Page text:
I am an octogenarian and one of the few who has both witnessed the tragedies and become engaged directly in the triumphs of the Jewish people in our time. Yet this is the first occasion that I felt the need to share a truly emotional personal experience with my readers and the public.
I was born in Antwerp, Belgium and fortunate enough at the age of 4, on the eve of World War II, to have been taken by my parents to Australia, where I spent most of my life prior to making aliyah 17 years ago.
The Antwerp where I was born had a uniquely thriving Jewish community. It was regarded as an incubator for fusing the passionate Yiddishkeit of Eastern Europe with a worldly, Western European outlook. It had flourishing Jewish day schools that also provided first-rate secular studies. My mother attended a religious Zionist stream where she learned to speak Hebrew.
The indigenous Flemish inhabitants then, as today, were — with notable exceptions — mostly hostile to Jews. There was a powerful anti-Semitic nationalist party, the Flemish National Union, and many of its members collaborated with the Nazis.
Ultimately, most of my family who remained in Antwerp during the Nazi occupation were deported and gassed in Auschwitz. I recollect as a youngster the depressing discussions and growing feeling of doom as my parents grew ever more fearful concerning the fate of their relatives, especially my grandparents, from whom we received phony postcards created by the Nazis after their deportation, informing us that they were well — followed by a deafening silence.
After the war, we learned that my grandparents had been transported to Auschwitz in October 1943 and murdered on Simchat Torah, which is when we commemorate their yahrzeit.
Since my aliyah, life in Israel has been a blessing, especially as I can be close to my grandchildren and great-grandchildren growing up here.
My youngest son, Jonathan, lives in Raanana and has five children, the oldest of whom is 17-year-old Abigail.
Over the past year, she has been preparing at her school, AMIT Renanim, for their educational visit to Poland, from which she returned this week.
Before leaving for the airport, her school held a midnight ceremony for the girls and their parents. After the ceremony, Abigail boarded the bus to the airport and sat with her close friend, No’a Ehrman-Loebenberg, with whom she had planned to share a room. Having bade farewell to the two girls, their parents chatted about the origin of their families.
In the course of discussion, it emerged that both girls had great-great-grandparents who had been deported from Antwerp to Auschwitz.
But what was truly amazing and even chilling was the discovery that they had been deported on the same date and in all likelihood murdered on the same day. And now — 73 years later — No’a, the great-great-granddaughter of Scheindel Wortsman and Abigail, the great-great-granddaughter of Yenta and Aaron Akerman, set out together with their school to visit Poland, including the Auschwitz death camp. The symbolism of these two girls as proud Israelis venturing together to the horrors of where their great-great-grandparents were murdered, for those of us who lived at that time, is all too powerful.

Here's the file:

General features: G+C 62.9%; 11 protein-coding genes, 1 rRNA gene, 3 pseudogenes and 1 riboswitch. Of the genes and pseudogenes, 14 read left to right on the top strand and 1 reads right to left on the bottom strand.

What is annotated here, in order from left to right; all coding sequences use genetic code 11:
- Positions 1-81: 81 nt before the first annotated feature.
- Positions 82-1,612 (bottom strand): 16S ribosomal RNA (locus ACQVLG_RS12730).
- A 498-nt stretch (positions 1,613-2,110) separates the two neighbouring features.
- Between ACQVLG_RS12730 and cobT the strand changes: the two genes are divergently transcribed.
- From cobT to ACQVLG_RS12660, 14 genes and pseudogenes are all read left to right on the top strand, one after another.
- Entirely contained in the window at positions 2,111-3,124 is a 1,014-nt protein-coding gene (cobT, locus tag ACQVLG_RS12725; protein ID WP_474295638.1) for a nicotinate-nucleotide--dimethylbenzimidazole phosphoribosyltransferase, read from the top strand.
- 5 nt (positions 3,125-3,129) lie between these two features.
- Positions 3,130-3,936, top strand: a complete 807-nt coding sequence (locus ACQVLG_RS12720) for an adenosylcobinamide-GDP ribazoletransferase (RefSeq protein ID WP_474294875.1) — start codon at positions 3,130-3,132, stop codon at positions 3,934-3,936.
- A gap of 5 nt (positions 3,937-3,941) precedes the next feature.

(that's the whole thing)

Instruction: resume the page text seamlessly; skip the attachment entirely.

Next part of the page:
I must confess that when told this revelation, I was overcome with emotion and my eyes welled with tears. I felt I was undergoing a surrealistic experience.
Divine Providence had brought these girls together in Raanana, Israel. Two great-great-granddaughters of Holocaust victims who had been deported from Antwerp to Auschwitz on the same transport and murdered on the same day. These two friends were in the same class and had already agreed to share a room on the trip before having any idea of the extraordinary background that bonded them.
This information only surfaced after Abigail and No’a had boarded the bus to the airport but both girls were contacted by their parents before boarding the aircraft and apprised of the situation.
What an extraordinary occurrence. Four generations later, via Australia and the United States, the Israeli teenage offspring of Holocaust victims deported on the same transport from Antwerp and murdered on the same day at Auschwitz by the Nazis revisited the sites that were to have represented the culmination of Hitler’s Final Solution. Setting aside the incredible coincidences, it also sends a message reminiscent of the phoenix rising from the ashes of the Holocaust and the subsequent rebirth and continuity of generations in Israel.
I trust readers will indulge me for sharing this extraordinary personal experience.
Those of us who had any association with the Shoah can relate to extraordinary happenings that they experienced or witnessed. But this incredible coincidence also carries with it a message of eternal hope for the Jewish people.
This column was originally published in the Jerusalem Post and Israel Hayom